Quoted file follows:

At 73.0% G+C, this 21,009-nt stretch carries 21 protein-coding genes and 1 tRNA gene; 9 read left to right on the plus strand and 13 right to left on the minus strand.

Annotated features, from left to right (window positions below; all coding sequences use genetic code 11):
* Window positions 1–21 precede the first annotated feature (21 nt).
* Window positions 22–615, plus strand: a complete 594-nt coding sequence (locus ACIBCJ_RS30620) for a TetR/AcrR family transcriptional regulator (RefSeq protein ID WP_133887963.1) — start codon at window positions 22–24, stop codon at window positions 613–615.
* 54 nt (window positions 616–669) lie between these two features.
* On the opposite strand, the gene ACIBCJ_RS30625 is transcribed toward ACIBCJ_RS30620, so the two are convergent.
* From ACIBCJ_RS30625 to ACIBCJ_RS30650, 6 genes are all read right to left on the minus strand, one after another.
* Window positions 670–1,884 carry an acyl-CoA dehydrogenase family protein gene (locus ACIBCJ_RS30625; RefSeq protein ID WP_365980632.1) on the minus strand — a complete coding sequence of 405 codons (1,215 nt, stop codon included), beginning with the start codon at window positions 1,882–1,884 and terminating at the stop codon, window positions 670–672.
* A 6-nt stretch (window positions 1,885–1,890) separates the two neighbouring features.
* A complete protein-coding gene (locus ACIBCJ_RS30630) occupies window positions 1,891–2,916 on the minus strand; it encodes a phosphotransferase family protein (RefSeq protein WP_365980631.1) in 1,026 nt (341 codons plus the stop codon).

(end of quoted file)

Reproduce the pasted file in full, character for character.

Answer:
At 73.0% G+C, this 21,009-nt stretch carries 21 protein-coding genes and 1 tRNA gene; 9 read left to right on the plus strand and 13 right to left on the minus strand.

Annotated features, from left to right (window positions below; all coding sequences use genetic code 11):
* Window positions 1–21 precede the first annotated feature (21 nt).
* Window positions 22–615, plus strand: a complete 594-nt coding sequence (locus ACIBCJ_RS30620) for a TetR/AcrR family transcriptional regulator (RefSeq protein ID WP_133887963.1) — start codon at window positions 22–24, stop codon at window positions 613–615.
* 54 nt (window positions 616–669) lie between these two features.
* On the opposite strand, the gene ACIBCJ_RS30625 is transcribed toward ACIBCJ_RS30620, so the two are convergent.
* From ACIBCJ_RS30625 to ACIBCJ_RS30650, 6 genes are all read right to left on the minus strand, one after another.
* Window positions 670–1,884 carry an acyl-CoA dehydrogenase family protein gene (locus ACIBCJ_RS30625; RefSeq protein ID WP_365980632.1) on the minus strand — a complete coding sequence of 405 codons (1,215 nt, stop codon included), beginning with the start codon at window positions 1,882–1,884 and terminating at the stop codon, window positions 670–672.
* A 6-nt stretch (window positions 1,885–1,890) separates the two neighbouring features.
* A complete protein-coding gene (locus ACIBCJ_RS30630) occupies window positions 1,891–2,916 on the minus strand; it encodes a phosphotransferase family protein (RefSeq protein WP_365980631.1) in 1,026 nt (341 codons plus the stop codon).